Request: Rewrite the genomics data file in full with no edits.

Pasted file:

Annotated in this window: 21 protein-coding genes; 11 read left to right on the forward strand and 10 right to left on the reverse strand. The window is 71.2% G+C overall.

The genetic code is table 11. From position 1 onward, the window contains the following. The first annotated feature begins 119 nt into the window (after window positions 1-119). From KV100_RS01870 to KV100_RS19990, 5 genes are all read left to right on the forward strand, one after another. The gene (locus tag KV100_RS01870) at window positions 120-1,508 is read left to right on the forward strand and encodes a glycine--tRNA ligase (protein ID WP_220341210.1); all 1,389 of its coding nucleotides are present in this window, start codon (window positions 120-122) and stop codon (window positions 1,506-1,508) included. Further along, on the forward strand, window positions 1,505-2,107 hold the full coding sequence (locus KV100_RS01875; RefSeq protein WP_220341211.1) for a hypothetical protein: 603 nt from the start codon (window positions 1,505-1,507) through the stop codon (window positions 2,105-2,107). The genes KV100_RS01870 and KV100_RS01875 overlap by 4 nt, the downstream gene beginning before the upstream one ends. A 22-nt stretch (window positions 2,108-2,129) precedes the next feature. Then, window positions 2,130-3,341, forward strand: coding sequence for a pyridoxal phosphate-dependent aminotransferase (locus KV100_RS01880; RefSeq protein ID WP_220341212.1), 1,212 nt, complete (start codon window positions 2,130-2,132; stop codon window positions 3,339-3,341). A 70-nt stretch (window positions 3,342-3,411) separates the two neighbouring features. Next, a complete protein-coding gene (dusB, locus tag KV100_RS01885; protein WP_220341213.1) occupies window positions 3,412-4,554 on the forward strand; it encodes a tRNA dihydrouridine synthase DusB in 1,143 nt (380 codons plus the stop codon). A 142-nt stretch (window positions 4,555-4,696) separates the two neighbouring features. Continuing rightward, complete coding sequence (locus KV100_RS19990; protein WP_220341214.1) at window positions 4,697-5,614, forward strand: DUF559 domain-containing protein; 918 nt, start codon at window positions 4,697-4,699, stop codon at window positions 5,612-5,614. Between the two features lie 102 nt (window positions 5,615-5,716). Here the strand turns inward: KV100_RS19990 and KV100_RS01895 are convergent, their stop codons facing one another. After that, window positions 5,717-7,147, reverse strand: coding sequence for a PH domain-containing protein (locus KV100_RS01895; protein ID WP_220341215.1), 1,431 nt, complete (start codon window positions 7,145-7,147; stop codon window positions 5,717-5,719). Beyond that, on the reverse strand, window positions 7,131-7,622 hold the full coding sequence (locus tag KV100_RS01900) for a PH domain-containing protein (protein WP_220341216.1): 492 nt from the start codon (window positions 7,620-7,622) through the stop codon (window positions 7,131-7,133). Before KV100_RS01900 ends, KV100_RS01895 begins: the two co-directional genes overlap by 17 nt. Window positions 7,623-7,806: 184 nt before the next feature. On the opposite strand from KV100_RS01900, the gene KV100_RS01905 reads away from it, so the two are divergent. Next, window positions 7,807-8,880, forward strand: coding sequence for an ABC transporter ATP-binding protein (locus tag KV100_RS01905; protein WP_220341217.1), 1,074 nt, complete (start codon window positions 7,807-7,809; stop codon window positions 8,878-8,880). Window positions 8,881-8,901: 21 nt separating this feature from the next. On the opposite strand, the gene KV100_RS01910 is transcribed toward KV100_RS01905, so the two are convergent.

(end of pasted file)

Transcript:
Annotated in this window: 21 protein-coding genes; 11 read left to right on the forward strand and 10 right to left on the reverse strand. The window is 71.2% G+C overall.

The genetic code is table 11. From position 1 onward, the window contains the following. The first annotated feature begins 119 nt into the window (after window positions 1-119). From KV100_RS01870 to KV100_RS19990, 5 genes are all read left to right on the forward strand, one after another. The gene (locus tag KV100_RS01870) at window positions 120-1,508 is read left to right on the forward strand and encodes a glycine--tRNA ligase (protein ID WP_220341210.1); all 1,389 of its coding nucleotides are present in this window, start codon (window positions 120-122) and stop codon (window positions 1,506-1,508) included. Further along, on the forward strand, window positions 1,505-2,107 hold the full coding sequence (locus KV100_RS01875; RefSeq protein WP_220341211.1) for a hypothetical protein: 603 nt from the start codon (window positions 1,505-1,507) through the stop codon (window positions 2,105-2,107). The genes KV100_RS01870 and KV100_RS01875 overlap by 4 nt, the downstream gene beginning before the upstream one ends. A 22-nt stretch (window positions 2,108-2,129) precedes the next feature. Then, window positions 2,130-3,341, forward strand: coding sequence for a pyridoxal phosphate-dependent aminotransferase (locus KV100_RS01880; RefSeq protein ID WP_220341212.1), 1,212 nt, complete (start codon window positions 2,130-2,132; stop codon window positions 3,339-3,341). A 70-nt stretch (window positions 3,342-3,411) separates the two neighbouring features. Next, a complete protein-coding gene (dusB, locus tag KV100_RS01885; protein WP_220341213.1) occupies window positions 3,412-4,554 on the forward strand; it encodes a tRNA dihydrouridine synthase DusB in 1,143 nt (380 codons plus the stop codon). A 142-nt stretch (window positions 4,555-4,696) separates the two neighbouring features. Continuing rightward, complete coding sequence (locus KV100_RS19990; protein WP_220341214.1) at window positions 4,697-5,614, forward strand: DUF559 domain-containing protein; 918 nt, start codon at window positions 4,697-4,699, stop codon at window positions 5,612-5,614. Between the two features lie 102 nt (window positions 5,615-5,716). Here the strand turns inward: KV100_RS19990 and KV100_RS01895 are convergent, their stop codons facing one another. After that, window positions 5,717-7,147, reverse strand: coding sequence for a PH domain-containing protein (locus KV100_RS01895; protein ID WP_220341215.1), 1,431 nt, complete (start codon window positions 7,145-7,147; stop codon window positions 5,717-5,719). Beyond that, on the reverse strand, window positions 7,131-7,622 hold the full coding sequence (locus tag KV100_RS01900) for a PH domain-containing protein (protein WP_220341216.1): 492 nt from the start codon (window positions 7,620-7,622) through the stop codon (window positions 7,131-7,133). Before KV100_RS01900 ends, KV100_RS01895 begins: the two co-directional genes overlap by 17 nt. Window positions 7,623-7,806: 184 nt before the next feature. On the opposite strand from KV100_RS01900, the gene KV100_RS01905 reads away from it, so the two are divergent. Next, window positions 7,807-8,880, forward strand: coding sequence for an ABC transporter ATP-binding protein (locus tag KV100_RS01905; protein WP_220341217.1), 1,074 nt, complete (start codon window positions 7,807-7,809; stop codon window positions 8,878-8,880). Window positions 8,881-8,901: 21 nt separating this feature from the next. On the opposite strand, the gene KV100_RS01910 is transcribed toward KV100_RS01905, so the two are convergent.